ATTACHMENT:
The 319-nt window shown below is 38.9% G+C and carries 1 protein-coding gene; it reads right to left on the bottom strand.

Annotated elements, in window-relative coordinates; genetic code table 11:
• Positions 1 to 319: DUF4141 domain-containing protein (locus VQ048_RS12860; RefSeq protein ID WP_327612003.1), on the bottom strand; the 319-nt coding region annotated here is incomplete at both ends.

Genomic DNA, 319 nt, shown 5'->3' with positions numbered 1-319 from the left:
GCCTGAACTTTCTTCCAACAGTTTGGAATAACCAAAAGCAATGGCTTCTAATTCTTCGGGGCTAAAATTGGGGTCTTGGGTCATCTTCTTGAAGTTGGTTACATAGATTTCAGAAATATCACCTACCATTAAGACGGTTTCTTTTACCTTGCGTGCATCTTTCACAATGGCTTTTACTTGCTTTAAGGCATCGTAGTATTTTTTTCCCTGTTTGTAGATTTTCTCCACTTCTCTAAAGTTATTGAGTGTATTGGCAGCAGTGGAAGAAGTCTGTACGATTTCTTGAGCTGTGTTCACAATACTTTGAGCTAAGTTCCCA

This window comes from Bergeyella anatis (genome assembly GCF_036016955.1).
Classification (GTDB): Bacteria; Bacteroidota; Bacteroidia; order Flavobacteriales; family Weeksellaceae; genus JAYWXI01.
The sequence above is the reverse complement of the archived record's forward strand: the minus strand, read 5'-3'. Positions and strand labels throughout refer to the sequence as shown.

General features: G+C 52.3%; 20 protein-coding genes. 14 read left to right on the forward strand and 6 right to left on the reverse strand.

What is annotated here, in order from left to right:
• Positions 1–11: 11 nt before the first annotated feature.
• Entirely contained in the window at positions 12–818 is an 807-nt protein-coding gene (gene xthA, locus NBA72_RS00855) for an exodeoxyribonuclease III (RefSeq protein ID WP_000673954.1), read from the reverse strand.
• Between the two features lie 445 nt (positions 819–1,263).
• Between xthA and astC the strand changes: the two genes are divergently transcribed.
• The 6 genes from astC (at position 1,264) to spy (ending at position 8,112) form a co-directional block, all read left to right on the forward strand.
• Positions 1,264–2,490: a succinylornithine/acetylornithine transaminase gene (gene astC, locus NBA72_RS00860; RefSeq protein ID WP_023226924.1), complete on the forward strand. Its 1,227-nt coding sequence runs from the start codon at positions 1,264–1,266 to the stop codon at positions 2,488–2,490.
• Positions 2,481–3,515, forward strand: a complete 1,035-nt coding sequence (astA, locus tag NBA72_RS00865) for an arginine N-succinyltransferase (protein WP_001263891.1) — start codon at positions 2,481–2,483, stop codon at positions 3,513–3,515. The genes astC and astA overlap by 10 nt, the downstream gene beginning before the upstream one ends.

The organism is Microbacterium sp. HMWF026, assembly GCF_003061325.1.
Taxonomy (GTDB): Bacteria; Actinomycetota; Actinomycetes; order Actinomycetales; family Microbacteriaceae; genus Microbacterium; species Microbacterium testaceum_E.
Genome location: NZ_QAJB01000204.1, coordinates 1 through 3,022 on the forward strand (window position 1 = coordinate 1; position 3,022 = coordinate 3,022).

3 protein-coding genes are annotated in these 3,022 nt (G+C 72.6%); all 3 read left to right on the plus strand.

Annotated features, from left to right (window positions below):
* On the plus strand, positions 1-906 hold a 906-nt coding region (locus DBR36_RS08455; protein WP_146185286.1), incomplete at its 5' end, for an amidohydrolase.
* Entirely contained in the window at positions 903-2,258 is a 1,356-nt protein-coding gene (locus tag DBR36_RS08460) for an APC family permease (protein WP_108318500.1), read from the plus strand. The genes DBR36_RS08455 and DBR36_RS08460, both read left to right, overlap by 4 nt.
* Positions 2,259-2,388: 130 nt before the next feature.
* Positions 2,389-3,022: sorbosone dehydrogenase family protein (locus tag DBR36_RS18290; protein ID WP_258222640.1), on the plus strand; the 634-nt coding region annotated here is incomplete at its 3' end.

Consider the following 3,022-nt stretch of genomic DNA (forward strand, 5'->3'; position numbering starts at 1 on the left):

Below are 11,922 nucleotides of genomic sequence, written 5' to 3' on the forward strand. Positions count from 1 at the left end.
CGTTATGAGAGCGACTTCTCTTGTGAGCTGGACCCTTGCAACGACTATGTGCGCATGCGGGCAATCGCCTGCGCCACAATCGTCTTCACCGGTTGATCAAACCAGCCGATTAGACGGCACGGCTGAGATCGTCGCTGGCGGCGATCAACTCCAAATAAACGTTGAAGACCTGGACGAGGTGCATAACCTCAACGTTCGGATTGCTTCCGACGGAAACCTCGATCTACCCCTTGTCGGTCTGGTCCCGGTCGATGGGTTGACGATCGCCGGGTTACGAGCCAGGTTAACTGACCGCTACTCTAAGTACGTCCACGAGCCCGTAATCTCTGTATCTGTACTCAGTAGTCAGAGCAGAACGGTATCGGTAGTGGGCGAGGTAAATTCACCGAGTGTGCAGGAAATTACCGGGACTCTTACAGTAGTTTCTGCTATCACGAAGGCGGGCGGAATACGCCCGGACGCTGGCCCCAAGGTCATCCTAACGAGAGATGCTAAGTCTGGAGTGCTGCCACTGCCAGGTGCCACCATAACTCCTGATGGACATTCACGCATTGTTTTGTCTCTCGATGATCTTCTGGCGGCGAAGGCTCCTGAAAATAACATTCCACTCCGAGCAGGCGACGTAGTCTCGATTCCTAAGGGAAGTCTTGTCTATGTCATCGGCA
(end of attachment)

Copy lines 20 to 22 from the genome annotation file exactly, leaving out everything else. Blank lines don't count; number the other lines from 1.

Genome location: NZ_QAJB01000204.1, coordinates 1 through 3,022 on the forward strand (window position 1 = coordinate 1; position 3,022 = coordinate 3,022).

3 protein-coding genes are annotated in these 3,022 nt (G+C 72.6%); all 3 read left to right on the plus strand.

Annotated features, from left to right (window positions below):